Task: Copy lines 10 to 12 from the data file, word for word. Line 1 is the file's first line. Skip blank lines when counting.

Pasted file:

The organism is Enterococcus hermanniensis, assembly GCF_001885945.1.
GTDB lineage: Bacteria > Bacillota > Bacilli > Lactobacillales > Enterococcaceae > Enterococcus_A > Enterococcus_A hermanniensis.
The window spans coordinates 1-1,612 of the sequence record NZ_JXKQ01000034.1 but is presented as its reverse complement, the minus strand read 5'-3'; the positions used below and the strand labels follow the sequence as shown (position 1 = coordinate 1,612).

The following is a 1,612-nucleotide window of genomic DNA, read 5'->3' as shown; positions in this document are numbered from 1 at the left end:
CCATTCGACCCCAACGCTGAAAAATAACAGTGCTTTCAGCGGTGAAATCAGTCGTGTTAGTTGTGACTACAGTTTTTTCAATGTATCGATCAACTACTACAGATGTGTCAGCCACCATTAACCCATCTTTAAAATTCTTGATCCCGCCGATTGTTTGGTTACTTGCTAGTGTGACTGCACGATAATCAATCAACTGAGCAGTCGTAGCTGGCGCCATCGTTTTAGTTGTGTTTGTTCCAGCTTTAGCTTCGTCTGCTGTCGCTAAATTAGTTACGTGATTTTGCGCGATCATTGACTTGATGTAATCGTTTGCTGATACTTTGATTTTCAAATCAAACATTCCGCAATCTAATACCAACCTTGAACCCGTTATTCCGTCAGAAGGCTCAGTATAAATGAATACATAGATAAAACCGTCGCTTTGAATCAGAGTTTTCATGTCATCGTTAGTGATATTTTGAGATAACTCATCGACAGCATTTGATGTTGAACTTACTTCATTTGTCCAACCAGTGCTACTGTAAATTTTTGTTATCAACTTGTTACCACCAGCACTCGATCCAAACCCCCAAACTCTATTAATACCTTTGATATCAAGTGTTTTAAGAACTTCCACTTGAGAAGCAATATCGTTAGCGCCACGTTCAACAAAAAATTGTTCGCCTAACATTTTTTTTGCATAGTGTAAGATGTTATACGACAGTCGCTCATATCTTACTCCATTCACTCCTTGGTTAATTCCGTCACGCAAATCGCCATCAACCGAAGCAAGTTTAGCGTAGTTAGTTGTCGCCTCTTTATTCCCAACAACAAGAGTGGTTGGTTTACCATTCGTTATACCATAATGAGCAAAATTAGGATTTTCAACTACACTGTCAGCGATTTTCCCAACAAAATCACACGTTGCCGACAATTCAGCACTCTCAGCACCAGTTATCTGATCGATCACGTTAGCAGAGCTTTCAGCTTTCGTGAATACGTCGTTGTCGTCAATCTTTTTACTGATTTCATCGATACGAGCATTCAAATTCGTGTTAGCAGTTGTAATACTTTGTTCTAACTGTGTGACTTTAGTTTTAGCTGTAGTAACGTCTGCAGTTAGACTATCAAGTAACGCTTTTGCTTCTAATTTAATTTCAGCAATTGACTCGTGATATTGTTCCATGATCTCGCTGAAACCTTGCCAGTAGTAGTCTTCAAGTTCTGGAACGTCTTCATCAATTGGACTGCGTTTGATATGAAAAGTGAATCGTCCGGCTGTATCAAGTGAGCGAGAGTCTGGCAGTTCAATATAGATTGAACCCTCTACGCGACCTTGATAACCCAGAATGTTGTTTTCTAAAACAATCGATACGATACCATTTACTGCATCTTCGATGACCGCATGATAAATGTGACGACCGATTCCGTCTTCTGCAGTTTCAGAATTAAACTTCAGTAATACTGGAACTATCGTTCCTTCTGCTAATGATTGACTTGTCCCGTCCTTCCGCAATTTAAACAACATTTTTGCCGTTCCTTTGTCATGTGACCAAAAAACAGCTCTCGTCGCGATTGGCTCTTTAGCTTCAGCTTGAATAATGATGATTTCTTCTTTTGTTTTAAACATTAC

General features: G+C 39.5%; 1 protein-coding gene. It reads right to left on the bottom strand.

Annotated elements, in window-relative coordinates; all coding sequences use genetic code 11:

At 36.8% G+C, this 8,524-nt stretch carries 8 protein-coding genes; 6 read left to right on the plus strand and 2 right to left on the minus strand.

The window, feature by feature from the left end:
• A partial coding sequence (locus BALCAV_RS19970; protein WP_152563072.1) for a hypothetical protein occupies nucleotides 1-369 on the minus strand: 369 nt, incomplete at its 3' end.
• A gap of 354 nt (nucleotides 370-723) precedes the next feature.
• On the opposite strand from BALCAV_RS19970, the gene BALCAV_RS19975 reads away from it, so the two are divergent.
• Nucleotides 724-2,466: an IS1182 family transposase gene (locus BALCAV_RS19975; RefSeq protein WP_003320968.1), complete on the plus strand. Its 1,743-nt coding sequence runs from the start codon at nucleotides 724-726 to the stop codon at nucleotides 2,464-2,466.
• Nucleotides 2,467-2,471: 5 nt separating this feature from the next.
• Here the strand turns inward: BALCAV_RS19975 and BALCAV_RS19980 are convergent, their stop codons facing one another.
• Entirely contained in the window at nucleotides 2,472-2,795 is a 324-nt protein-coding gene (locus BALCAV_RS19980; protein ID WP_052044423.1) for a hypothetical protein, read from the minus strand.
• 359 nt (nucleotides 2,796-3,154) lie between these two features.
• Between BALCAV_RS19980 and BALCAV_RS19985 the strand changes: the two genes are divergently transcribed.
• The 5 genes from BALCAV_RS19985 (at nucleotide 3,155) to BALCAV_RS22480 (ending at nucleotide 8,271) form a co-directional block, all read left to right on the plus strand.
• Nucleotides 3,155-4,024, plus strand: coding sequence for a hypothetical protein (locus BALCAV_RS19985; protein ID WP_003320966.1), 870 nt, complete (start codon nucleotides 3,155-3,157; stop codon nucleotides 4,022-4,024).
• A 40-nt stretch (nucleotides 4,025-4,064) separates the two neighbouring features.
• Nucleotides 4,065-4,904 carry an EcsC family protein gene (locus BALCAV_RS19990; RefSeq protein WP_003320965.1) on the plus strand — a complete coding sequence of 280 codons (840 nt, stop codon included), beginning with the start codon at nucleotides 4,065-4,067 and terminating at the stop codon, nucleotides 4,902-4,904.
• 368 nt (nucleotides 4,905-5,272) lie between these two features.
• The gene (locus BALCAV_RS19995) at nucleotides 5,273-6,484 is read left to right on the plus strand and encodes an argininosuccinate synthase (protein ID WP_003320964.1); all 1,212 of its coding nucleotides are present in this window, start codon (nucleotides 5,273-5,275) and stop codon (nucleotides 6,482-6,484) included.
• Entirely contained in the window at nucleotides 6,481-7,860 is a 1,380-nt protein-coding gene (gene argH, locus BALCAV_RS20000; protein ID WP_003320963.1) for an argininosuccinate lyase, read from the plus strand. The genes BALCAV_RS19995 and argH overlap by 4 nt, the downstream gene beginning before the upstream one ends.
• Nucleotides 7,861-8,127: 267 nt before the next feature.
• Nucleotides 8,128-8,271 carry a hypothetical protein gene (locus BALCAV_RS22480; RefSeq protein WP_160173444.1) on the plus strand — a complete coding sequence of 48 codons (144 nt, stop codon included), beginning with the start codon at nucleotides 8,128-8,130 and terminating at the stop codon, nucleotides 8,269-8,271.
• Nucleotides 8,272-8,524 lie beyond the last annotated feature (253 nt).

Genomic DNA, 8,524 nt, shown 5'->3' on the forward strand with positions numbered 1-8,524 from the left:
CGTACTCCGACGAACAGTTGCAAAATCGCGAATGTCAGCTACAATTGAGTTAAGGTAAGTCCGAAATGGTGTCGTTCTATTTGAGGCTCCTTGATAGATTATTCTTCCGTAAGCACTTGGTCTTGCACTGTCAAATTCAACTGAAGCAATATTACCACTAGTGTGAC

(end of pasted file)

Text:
• A partial coding sequence (locus BALCAV_RS19970; protein WP_152563072.1) for a hypothetical protein occupies nucleotides 1-369 on the minus strand: 369 nt, incomplete at its 3' end.
• A gap of 354 nt (nucleotides 370-723) precedes the next feature.
• On the opposite strand from BALCAV_RS19970, the gene BALCAV_RS19975 reads away from it, so the two are divergent.